In the process of writing this post, I have realized that lacking inspiration is truly a flaw of my own introspection.  Once I looked outside myself – even just to my own family members, I found that inspiration is easy to find.  Imagine if I would have looked to my work place, my friends, or my extended family.   After that, I can look to the rest of the nation, the world, and even history!

The next time I feel uninspired, I will sit down to write a blog post and consider who inspires me in that moment.  Rather than wallow in my own feelings of inadequacy, selfishness, and pride, I just need to look outside of myself and realize that inspiration is not hard to find.

Once I see the inspiration around me, I then need to consider how I too can be an inspiration to others.  This is not because I want people to say, “Wow – Stacy really inspired me!”  Rather, I am called – because of my faith – to be an encouragement to others to do inspirational acts.  Hebrews 10:24 – And let us consider how we may spur one another on toward love and good deeds.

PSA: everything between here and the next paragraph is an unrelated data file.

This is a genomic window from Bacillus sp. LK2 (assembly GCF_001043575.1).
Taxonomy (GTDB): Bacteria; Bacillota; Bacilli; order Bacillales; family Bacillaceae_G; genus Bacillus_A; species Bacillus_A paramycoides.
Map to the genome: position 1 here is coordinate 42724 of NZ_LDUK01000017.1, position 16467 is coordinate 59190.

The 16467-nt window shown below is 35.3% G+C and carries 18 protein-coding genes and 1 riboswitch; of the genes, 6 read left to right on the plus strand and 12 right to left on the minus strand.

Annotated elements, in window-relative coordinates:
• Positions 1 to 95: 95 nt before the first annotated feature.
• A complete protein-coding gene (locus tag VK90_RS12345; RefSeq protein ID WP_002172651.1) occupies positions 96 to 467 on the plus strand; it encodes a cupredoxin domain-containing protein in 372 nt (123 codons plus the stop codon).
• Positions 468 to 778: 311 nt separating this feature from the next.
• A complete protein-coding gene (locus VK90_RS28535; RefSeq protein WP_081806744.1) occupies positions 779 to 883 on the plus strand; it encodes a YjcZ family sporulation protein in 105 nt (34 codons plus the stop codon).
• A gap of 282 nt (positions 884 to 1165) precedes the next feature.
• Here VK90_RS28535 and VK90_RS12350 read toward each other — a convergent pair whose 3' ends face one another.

I am thankful to my children and to my grandmother that, when I am feeling completely uninspired because of circumstance or biology, I can look to them as an example of love and good deeds.  May we all find inspiration in one another.  And may we all provide encouragement to others toward love and good deeds.

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Giving Back

Today, I would like to share a link to an article about my sixth grader teacher, Bonnie Cameron.  Bonnie and I have stayed in touch over the years, and I am happy to call her friend.  She has inspired, supported, and challenged me for 26 years.

 

Click here to read the article found on the Grand Forks Herald website on December 23.

Have you had a teacher who has stayed in touch with you over the years?  What have the benefits of that been for you in your life?  Are there teachers you wish had stayed in contact with you over the years?  How have they inspired you?